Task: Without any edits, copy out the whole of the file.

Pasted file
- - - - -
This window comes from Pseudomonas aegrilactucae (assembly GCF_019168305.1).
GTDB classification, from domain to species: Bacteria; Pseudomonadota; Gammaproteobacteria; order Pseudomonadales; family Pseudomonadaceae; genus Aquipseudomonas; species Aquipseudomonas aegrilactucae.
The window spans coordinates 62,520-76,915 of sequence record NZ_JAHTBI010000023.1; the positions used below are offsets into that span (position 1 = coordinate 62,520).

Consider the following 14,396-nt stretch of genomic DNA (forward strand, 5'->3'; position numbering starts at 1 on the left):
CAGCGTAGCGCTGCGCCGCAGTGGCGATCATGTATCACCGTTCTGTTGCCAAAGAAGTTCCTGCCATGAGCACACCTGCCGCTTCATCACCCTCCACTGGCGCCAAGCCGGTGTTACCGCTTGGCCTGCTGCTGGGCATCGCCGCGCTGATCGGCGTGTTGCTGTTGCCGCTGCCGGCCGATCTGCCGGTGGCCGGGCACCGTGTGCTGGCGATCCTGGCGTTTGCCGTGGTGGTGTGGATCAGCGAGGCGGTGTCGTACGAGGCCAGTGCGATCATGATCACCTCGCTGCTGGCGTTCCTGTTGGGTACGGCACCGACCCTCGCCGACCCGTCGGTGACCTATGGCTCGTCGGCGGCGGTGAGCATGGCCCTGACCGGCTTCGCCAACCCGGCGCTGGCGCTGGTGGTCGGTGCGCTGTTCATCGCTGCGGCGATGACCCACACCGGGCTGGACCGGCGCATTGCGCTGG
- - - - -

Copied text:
This window comes from Pseudomonas aegrilactucae (assembly GCF_019168305.1).
GTDB classification, from domain to species: Bacteria; Pseudomonadota; Gammaproteobacteria; order Pseudomonadales; family Pseudomonadaceae; genus Aquipseudomonas; species Aquipseudomonas aegrilactucae.
The window spans coordinates 62,520-76,915 of sequence record NZ_JAHTBI010000023.1; the positions used below are offsets into that span (position 1 = coordinate 62,520).

Consider the following 14,396-nt stretch of genomic DNA (forward strand, 5'->3'; position numbering starts at 1 on the left):
CAGCGTAGCGCTGCGCCGCAGTGGCGATCATGTATCACCGTTCTGTTGCCAAAGAAGTTCCTGCCATGAGCACACCTGCCGCTTCATCACCCTCCACTGGCGCCAAGCCGGTGTTACCGCTTGGCCTGCTGCTGGGCATCGCCGCGCTGATCGGCGTGTTGCTGTTGCCGCTGCCGGCCGATCTGCCGGTGGCCGGGCACCGTGTGCTGGCGATCCTGGCGTTTGCCGTGGTGGTGTGGATCAGCGAGGCGGTGTCGTACGAGGCCAGTGCGATCATGATCACCTCGCTGCTGGCGTTCCTGTTGGGTACGGCACCGACCCTCGCCGACCCGTCGGTGACCTATGGCTCGTCGGCGGCGGTGAGCATGGCCCTGACCGGCTTCGCCAACCCGGCGCTGGCGCTGGTGGTCGGTGCGCTGTTCATCGCTGCGGCGATGACCCACACCGGGCTGGACCGGCGCATTGCGCTGG